Thursday, 11 January 2018

Kudiyattam Scholar L.S.Rajagopal


Above- LSRajagopal with RGK. Below: With Writer and Mrs. Lakshmi Gopalakrishnan

RGK aka R. Gopalakrishnan aka R. G. Krishna (the illustrious writer and assistant Editor from the stable of Times of India) invited me to meet his friend L.S. Rajagopalan. We had a wonderfully nostalgic afternoon when the two veterans exchanged memories about music, dancers and musicians.  LSR was an amiable conversationalist and shared some personal incidents about his life.
LSR was born in 1922 at Konnangulam near Guruvayur. He was a student of St. Xavier’s college in Mumbai where eminent journalist M.V. Kamath was a classmate. After graduating in Chemistry, he procured a job in Kemp & Co. as a chemist. Kamath was employed elsewhere and as soon as a vacancy occurred in Kemp & Co, LSR called his friend over to work at a salary of thirty rupees.
The earliest contact with music was when he heard a classical music concert on the radio. While his sister learned the violin, he opted for the flute, which cost the least and required no maintenance. Vishnu Prasad Shirali who played jalatarangam inspired him, so he searched for a teacher who can teach him that instrument.  Another event which inspired him was Uday Shankar’s performance at the Capitol (Mumbai) when he witnessed the dance-drama Man & Machine. with a one-rupee ticket.
 Someone suggested Manohar Barve, a musician who conducted classes at Dadar. When Barve heard he was from Trichur, the first question he asked was , “ How is the King Cobra in the Trichur Zoo? When I went there for a performance I visited the zoo. The head master of Sarkar High School was my host.”
“My father is the headmaster.  You stayed at my house.”, replied an astonished LSR.
Barve could play a hundred instruments and is known to play the violin held behind his back. LSR learnt Tilak Kamod on the flute after unsuccessfully trying out the whimsical jalatarangam. One day, the instructor did not turn up but a young man sitting in his place said he has been deputised to teach that day. After the class, they made their way home together. Their conversation ran something like this:
I didn’t get your name.
Not Ram Marathe, is it? Ha, ha.
Yes, Ram Marathe.
Not Ram Marathe the singer, actor?
Yes, the same.
LSR describes this moment as thrilling and kept him on a high all his life to think he has been learning from Ram Marathe. He continued learning music and explored Carnatic music. He has a letter from Tiger Varadachari who advised him that the best way to learn Carnatic music is to learn as many varnams as you can.
 In 1944, he returned to Thrissur and began a pharmaceutical industry making medicines for rheumatism and filaria.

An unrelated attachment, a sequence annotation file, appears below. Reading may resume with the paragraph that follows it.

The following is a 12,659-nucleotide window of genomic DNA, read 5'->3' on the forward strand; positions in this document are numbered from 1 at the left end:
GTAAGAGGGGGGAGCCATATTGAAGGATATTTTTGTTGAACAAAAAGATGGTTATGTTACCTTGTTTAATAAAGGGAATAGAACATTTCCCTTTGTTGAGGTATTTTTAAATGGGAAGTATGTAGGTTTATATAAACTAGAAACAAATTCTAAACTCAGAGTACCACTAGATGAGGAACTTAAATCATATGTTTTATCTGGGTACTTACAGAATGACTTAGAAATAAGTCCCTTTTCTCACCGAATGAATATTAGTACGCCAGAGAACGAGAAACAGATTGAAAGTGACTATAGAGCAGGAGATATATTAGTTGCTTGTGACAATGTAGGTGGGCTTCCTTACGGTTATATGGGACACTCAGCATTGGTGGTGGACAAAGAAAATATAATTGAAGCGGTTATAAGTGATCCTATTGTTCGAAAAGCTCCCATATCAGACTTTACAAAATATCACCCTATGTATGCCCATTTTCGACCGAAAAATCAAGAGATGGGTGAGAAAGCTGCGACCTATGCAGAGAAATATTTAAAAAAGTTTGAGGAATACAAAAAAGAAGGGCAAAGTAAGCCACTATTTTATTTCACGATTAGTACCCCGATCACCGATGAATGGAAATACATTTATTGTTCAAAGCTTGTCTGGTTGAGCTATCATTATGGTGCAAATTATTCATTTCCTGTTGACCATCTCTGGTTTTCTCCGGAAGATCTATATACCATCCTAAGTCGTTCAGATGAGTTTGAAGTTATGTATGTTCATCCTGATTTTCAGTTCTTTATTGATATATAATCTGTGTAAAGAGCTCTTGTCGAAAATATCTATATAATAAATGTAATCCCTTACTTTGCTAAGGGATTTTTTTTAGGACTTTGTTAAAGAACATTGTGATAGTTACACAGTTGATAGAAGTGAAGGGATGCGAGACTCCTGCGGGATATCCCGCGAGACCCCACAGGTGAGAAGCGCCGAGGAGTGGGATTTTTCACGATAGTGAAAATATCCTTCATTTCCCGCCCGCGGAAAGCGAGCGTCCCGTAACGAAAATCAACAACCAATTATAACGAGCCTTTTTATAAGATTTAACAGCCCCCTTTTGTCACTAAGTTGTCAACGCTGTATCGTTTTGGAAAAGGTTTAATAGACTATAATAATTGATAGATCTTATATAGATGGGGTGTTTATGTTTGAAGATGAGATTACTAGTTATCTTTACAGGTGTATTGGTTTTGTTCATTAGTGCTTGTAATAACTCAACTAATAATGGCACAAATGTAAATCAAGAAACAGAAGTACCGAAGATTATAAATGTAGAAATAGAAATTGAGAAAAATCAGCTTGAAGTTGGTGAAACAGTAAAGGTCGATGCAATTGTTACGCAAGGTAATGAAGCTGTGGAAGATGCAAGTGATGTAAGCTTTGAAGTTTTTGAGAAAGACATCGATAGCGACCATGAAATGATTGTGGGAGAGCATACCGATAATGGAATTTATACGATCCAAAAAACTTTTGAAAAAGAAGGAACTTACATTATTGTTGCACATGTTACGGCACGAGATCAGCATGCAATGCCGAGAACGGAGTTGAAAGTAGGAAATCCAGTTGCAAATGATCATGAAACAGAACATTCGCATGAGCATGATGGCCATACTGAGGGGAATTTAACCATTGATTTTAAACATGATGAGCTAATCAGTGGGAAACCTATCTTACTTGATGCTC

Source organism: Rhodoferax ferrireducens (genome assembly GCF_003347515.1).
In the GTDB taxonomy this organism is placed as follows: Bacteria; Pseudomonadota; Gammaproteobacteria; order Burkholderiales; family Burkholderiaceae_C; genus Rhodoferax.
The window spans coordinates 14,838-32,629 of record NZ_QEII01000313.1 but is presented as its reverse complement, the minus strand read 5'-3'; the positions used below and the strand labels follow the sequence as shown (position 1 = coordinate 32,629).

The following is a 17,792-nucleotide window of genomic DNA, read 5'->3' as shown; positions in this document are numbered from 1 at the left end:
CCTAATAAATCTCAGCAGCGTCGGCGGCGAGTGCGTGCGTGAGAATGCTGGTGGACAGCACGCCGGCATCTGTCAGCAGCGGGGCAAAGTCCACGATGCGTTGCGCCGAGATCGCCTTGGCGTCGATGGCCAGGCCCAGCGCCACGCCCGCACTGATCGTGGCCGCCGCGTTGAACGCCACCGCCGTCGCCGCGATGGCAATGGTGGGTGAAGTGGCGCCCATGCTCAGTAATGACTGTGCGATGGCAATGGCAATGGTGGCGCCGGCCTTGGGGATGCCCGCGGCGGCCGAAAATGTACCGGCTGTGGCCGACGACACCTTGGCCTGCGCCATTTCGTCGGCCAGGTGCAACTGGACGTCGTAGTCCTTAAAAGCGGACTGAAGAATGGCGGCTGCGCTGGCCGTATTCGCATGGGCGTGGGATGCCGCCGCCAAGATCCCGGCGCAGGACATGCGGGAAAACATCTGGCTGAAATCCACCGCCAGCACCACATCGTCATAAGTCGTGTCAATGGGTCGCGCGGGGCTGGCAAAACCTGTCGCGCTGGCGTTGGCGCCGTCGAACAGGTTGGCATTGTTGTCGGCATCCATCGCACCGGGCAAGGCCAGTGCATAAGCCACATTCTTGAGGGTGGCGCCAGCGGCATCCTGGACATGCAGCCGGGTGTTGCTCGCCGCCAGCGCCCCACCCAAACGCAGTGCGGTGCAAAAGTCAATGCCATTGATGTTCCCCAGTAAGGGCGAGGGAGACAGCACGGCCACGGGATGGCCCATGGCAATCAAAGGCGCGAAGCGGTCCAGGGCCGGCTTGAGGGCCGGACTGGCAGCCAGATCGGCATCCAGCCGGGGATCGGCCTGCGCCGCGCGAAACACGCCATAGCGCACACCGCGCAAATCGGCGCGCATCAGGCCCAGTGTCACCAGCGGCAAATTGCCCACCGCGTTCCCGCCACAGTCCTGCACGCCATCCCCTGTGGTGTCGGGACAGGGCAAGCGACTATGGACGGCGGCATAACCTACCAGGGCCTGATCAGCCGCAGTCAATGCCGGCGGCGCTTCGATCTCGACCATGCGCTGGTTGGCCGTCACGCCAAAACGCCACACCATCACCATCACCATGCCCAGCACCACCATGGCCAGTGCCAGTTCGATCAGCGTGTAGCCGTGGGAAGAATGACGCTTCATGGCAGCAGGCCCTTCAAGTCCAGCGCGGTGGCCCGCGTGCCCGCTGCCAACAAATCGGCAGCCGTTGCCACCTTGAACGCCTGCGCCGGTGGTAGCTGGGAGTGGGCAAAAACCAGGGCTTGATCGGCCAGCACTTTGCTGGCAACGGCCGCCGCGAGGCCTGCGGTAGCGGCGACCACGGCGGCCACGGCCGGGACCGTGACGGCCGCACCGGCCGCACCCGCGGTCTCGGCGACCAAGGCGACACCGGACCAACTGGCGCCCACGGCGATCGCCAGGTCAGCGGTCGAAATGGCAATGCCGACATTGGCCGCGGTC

In 1950, LSR witnessed Koodiyattam for the first time. He remembered a verse from the Tamil epic Silapaddikaram: “His red eyes set forth a thousand ideas.” The red eyes are caused by a seed inserted in the eye to enhance Netra-Abhinaya. After considerable research in Koodiyattam and folk arts, he was considered a scholar who was a mentor for students. LSR was equally highly impressed by the folk and tribal artists who had fine voices perfectly aligned to sruti.
Folk arts need a platform and be accorded a status, he says. “Money can come later. Otherwise we may lose these arts.”

He was fascinated by the music of the Chakyars accompanying the dance. He began to analyse the performances for the swaras (notes) and their arrangement. In 1973, he gave a lecture demonstration on Kudiyattam at the Madras Music Academy with Mani Madhava Chakyar. This gave instant recognition to the art which was till then confined to Kerala.
He is the author of two books on Kudiyattam. His keen interest in Kathakali led him to experimental production of a Kathakali play based on Arunachala Kavi’s Rama Natakam in Tamil.
As a scholar who promoted not only the classical arts but also tribal arts and folk music, he devoted his efforts on his own steam and because of his passion for them.
At the time, I met LSR, I had not witnessed any Koodiyattam recital. When I was in Irinjalakuda in 2001 for a two-month Netra Abhinaya residential workshop, I visited LSR at his home.

Performing artistes of Indian classical and folk art forms were bereaved as L.S. Rajagopal, an eminent scholar and researcher, passed away in Thrissur in 2008 at the age of 86.